The eNCA election bus spent the night in Orania in the Northern Cape.This morning, anchor Xoli Mngambi speaks to Orania's political leadership, to tell us about the idea of going at it alone and whether it’s worked.
ORANIA - The eNCA election bus is in Orania in the Northern Cape.
The team spoke to residents of the controversial town on their public position and what they expect from this year's elections.
Orania officially opened its doors in 1996.
Their public position is that the town is formed to preserve the Afrikaner culture.
In a previous interview with eNCA, Orania Movement spokesperson James Kemp said anyone who is willing to integrate into that -- regardless of skin colour -- will be welcome in Orania.
Orania Movement CEO Pieter Krige said the town is the realisation of an old idea.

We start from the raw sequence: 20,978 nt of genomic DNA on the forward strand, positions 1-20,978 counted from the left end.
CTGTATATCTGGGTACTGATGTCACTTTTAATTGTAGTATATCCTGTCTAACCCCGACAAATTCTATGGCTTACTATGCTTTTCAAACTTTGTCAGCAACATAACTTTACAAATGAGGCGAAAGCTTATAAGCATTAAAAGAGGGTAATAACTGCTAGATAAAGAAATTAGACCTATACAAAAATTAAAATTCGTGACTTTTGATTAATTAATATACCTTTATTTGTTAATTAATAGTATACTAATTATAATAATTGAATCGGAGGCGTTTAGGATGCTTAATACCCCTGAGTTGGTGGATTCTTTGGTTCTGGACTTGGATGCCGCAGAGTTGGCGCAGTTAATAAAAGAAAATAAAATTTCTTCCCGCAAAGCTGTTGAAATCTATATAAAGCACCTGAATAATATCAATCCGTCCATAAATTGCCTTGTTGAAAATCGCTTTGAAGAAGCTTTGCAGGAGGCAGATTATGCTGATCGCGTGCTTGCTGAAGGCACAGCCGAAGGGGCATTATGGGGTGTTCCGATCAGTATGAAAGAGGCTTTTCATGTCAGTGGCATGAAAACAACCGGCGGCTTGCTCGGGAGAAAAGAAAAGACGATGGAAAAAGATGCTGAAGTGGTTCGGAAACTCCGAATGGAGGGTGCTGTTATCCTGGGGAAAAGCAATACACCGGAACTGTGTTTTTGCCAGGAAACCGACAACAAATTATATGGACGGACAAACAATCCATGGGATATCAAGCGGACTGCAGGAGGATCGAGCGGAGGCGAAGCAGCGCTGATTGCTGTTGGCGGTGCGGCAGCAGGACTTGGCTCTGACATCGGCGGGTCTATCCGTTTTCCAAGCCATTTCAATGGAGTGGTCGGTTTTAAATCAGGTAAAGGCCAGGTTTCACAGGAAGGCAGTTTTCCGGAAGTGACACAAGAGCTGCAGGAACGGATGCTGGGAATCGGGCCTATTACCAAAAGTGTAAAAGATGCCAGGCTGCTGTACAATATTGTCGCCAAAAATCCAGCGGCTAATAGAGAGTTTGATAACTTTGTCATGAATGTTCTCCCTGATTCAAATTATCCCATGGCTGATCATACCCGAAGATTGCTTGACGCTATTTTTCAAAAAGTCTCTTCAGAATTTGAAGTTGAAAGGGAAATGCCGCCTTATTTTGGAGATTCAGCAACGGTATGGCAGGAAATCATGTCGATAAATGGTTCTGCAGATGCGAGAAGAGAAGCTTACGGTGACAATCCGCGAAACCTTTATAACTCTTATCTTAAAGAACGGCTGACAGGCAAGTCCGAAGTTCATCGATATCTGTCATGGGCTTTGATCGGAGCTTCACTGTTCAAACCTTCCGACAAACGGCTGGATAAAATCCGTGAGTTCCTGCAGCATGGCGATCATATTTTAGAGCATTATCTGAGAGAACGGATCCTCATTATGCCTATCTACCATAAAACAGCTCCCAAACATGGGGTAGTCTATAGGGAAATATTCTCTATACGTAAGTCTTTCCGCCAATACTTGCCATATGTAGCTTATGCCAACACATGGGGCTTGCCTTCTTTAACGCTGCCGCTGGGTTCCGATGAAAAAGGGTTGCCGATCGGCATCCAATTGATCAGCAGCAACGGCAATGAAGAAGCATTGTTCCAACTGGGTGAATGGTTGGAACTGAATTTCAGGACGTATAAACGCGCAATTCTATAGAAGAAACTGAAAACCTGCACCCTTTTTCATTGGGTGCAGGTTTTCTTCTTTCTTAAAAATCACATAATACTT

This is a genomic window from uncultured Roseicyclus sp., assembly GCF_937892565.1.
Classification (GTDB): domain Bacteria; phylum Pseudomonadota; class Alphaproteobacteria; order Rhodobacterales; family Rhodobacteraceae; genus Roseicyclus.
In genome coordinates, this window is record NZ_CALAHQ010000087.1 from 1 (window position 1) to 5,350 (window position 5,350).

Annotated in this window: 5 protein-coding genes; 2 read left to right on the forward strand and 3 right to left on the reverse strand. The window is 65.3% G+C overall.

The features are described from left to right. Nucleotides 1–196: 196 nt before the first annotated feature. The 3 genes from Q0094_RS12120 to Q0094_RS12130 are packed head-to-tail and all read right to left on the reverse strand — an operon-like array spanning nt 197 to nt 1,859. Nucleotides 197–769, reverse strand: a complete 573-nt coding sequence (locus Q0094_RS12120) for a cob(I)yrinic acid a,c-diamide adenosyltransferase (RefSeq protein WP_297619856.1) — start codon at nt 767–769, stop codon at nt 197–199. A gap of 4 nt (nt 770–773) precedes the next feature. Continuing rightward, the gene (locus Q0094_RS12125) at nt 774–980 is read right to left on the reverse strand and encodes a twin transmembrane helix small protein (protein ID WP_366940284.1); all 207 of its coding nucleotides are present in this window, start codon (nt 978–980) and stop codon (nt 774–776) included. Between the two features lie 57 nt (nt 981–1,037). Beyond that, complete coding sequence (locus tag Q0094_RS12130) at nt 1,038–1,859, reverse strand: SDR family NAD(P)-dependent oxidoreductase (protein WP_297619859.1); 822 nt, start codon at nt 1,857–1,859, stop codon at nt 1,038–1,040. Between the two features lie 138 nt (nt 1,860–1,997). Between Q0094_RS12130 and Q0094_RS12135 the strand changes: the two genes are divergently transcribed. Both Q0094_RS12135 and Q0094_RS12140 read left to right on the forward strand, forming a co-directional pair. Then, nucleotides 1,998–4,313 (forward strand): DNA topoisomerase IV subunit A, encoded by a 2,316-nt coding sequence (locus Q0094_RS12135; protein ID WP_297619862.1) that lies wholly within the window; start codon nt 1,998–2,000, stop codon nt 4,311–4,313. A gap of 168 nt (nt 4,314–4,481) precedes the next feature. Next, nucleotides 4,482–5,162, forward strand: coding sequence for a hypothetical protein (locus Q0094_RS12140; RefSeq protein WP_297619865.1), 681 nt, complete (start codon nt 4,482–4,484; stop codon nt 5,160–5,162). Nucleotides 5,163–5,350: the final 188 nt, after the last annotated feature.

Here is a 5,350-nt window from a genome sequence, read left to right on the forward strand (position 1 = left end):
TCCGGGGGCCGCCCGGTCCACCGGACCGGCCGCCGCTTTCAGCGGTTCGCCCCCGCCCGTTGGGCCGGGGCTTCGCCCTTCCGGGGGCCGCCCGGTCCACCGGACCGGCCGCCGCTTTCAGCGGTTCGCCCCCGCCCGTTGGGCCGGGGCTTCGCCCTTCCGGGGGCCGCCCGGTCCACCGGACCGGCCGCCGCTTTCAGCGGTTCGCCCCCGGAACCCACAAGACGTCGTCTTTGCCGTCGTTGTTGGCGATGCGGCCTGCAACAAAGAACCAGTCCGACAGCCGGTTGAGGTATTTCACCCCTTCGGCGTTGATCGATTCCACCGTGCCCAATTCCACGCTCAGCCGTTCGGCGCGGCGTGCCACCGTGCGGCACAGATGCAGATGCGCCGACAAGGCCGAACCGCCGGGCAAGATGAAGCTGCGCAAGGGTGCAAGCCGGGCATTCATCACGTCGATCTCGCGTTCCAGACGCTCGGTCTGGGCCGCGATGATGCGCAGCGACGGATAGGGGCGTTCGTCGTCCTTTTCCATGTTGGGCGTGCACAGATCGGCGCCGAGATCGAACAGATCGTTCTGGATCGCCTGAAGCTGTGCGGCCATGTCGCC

"This started in 1947 when the South African Bureau of Race Relations realised we have this tumultuous history in South Africa of a diversity of people living together.
"Many times there were struggles and fights, what we realised [is] the Afrikaner is also part of this."
This initial policy would form the basis of apartheid laws once the party came into power in 1948.
Kriger answered the question whether people of colour would be welcome to settle in Orania saying, "if they are willing to assimilate and become Afrikaners and show the willingness to be that, the answer would be yes."